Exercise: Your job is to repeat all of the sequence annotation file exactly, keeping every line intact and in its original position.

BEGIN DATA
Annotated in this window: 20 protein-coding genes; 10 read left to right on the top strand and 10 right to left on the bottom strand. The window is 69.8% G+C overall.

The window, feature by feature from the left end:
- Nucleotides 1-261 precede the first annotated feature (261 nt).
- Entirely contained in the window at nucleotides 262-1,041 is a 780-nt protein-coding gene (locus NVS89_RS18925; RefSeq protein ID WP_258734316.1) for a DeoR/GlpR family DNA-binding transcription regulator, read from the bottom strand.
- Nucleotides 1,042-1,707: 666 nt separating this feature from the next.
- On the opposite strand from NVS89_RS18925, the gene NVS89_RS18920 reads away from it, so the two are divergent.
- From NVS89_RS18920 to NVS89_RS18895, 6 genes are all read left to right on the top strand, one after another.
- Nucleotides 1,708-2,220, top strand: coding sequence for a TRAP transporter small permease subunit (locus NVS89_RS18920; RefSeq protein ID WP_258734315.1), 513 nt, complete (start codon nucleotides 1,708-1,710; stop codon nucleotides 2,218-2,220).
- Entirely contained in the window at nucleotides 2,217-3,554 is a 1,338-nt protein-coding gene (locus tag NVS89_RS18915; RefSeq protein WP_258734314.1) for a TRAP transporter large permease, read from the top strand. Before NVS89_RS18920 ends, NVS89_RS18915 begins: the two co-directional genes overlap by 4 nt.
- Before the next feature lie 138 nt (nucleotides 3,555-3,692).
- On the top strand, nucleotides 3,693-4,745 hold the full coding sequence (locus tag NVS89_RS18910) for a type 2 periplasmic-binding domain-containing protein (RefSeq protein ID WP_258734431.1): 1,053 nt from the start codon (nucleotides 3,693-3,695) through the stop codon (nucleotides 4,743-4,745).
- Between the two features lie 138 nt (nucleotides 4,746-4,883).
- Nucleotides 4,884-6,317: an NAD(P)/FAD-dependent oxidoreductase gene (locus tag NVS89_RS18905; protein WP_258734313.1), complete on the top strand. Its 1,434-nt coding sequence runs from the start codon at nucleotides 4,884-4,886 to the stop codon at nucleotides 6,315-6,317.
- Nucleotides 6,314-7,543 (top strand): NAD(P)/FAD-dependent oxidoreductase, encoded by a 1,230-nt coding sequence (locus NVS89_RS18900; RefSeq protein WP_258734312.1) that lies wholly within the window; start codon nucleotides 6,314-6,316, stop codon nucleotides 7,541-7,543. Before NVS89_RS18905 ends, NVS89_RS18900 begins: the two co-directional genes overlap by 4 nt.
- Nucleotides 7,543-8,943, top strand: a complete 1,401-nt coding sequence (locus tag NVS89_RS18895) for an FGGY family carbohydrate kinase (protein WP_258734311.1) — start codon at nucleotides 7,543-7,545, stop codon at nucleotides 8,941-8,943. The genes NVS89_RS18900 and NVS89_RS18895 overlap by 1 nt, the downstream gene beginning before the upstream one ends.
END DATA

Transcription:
Annotated in this window: 20 protein-coding genes; 10 read left to right on the top strand and 10 right to left on the bottom strand. The window is 69.8% G+C overall.

The window, feature by feature from the left end:
- Nucleotides 1-261 precede the first annotated feature (261 nt).
- Entirely contained in the window at nucleotides 262-1,041 is a 780-nt protein-coding gene (locus NVS89_RS18925; RefSeq protein ID WP_258734316.1) for a DeoR/GlpR family DNA-binding transcription regulator, read from the bottom strand.
- Nucleotides 1,042-1,707: 666 nt separating this feature from the next.
- On the opposite strand from NVS89_RS18925, the gene NVS89_RS18920 reads away from it, so the two are divergent.
- From NVS89_RS18920 to NVS89_RS18895, 6 genes are all read left to right on the top strand, one after another.
- Nucleotides 1,708-2,220, top strand: coding sequence for a TRAP transporter small permease subunit (locus NVS89_RS18920; RefSeq protein ID WP_258734315.1), 513 nt, complete (start codon nucleotides 1,708-1,710; stop codon nucleotides 2,218-2,220).
- Entirely contained in the window at nucleotides 2,217-3,554 is a 1,338-nt protein-coding gene (locus tag NVS89_RS18915; RefSeq protein WP_258734314.1) for a TRAP transporter large permease, read from the top strand. Before NVS89_RS18920 ends, NVS89_RS18915 begins: the two co-directional genes overlap by 4 nt.
- Before the next feature lie 138 nt (nucleotides 3,555-3,692).
- On the top strand, nucleotides 3,693-4,745 hold the full coding sequence (locus tag NVS89_RS18910) for a type 2 periplasmic-binding domain-containing protein (RefSeq protein ID WP_258734431.1): 1,053 nt from the start codon (nucleotides 3,693-3,695) through the stop codon (nucleotides 4,743-4,745).
- Between the two features lie 138 nt (nucleotides 4,746-4,883).
- Nucleotides 4,884-6,317: an NAD(P)/FAD-dependent oxidoreductase gene (locus tag NVS89_RS18905; protein WP_258734313.1), complete on the top strand. Its 1,434-nt coding sequence runs from the start codon at nucleotides 4,884-4,886 to the stop codon at nucleotides 6,315-6,317.
- Nucleotides 6,314-7,543 (top strand): NAD(P)/FAD-dependent oxidoreductase, encoded by a 1,230-nt coding sequence (locus NVS89_RS18900; RefSeq protein WP_258734312.1) that lies wholly within the window; start codon nucleotides 6,314-6,316, stop codon nucleotides 7,541-7,543. Before NVS89_RS18905 ends, NVS89_RS18900 begins: the two co-directional genes overlap by 4 nt.
- Nucleotides 7,543-8,943, top strand: a complete 1,401-nt coding sequence (locus tag NVS89_RS18895) for an FGGY family carbohydrate kinase (protein WP_258734311.1) — start codon at nucleotides 7,543-7,545, stop codon at nucleotides 8,941-8,943. The genes NVS89_RS18900 and NVS89_RS18895 overlap by 1 nt, the downstream gene beginning before the upstream one ends.